How to Serve Blueberry Jam?

  • As part of a cheese board,
  • As a spread over toast, bagels, simit, scones/biscuits, a grilled cheese, etc.
  • Within a PB&J sandwich,
  • Dolloped over pancakes, waffles, and French toast,
  • Thin with water to use as a sauce for cheesecake or glaze for chicken,
  • Spoon into oatmeal or overnight oats,
  • Stir into yogurt (optionally with fruit and granola),
  • Use as an ice cream topping,
  • Swirl over or as a filling for muffins, cakes, cookies (including thumbprint cookies), and pastries.

Blueberry preserves also make a great gift during the holidays. Let me know in the comments how you best enjoy it!

A spoonful of homemade blueberry jam

Top Tips for Success

  • Select the best blueberries: They should be “just ripe” or “ripe,” but not overripe, with a juicy, sweet flavor. Avoid using any past their best, blemished, bruised, etc.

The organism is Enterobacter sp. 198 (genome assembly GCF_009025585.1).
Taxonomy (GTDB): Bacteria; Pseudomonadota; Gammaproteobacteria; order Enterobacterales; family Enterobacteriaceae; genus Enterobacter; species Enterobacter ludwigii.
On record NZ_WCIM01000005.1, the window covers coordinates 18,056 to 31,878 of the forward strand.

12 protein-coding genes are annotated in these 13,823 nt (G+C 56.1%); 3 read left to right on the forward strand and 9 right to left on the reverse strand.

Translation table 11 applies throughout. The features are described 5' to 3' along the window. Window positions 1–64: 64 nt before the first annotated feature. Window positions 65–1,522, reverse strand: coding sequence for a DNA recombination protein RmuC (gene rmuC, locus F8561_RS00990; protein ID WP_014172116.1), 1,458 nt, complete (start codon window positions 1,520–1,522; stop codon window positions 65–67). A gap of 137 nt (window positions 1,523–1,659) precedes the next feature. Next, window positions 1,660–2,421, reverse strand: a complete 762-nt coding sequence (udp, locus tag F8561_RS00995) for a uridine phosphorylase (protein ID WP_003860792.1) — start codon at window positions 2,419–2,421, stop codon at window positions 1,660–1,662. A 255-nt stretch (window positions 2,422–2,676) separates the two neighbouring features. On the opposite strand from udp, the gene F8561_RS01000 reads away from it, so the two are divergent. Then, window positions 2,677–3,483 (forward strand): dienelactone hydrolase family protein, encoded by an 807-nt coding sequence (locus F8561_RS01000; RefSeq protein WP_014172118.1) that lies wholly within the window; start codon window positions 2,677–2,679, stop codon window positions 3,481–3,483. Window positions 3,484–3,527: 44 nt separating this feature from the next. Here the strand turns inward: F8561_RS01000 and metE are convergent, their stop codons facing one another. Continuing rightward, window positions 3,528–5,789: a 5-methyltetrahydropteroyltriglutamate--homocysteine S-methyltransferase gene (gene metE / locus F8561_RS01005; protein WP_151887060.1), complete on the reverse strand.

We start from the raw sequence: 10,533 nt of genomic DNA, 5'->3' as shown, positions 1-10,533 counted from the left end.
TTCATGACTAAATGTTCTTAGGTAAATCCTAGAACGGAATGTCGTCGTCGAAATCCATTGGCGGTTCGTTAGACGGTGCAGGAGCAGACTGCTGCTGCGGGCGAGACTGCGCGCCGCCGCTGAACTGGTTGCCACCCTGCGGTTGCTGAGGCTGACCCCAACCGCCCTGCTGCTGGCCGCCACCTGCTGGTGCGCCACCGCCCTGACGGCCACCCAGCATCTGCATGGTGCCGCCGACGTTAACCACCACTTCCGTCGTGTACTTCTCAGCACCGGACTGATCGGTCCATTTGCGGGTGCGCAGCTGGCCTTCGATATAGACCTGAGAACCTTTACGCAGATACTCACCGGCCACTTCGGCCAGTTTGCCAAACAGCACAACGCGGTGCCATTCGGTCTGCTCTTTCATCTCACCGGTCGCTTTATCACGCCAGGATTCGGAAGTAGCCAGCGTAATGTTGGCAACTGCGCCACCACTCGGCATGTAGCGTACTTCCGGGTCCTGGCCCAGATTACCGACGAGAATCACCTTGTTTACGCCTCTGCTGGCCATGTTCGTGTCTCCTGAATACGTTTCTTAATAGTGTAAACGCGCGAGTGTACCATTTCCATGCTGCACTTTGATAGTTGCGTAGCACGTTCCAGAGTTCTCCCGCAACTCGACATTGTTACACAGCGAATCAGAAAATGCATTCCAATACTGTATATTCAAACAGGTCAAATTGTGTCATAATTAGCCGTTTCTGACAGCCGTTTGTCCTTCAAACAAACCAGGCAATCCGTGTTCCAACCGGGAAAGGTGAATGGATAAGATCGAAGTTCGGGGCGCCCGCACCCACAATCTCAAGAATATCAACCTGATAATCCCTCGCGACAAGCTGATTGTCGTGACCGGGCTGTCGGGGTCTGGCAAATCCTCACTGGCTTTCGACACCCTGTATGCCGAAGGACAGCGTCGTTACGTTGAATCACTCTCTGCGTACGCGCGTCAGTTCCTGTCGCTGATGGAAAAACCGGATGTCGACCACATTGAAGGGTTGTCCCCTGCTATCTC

• Make sure to use sterilized jars: This is important to avoid premature spoiling.
  • Use nonreactive tools: This includes a nonreactive saucepan (stainless steel, glass, enamel-coated will work well), spoons (silicone or wooden), etc. Avoid aluminum, copper, etc.
  • Stir constantly: To avoid the berries scorching/sticking to the saucepan.
  • If you have one, use a thermometer: To take the guesswork out of achieving the perfect jam, use a thermometer. It should reach 220ºF/105ºC for a good gel stage. Alternatively, test it using the spoon & plate method – test a few drops on a frozen saucer and place it in the fridge for a minute. It should wrinkle and be gel-like when pushed through with a finger.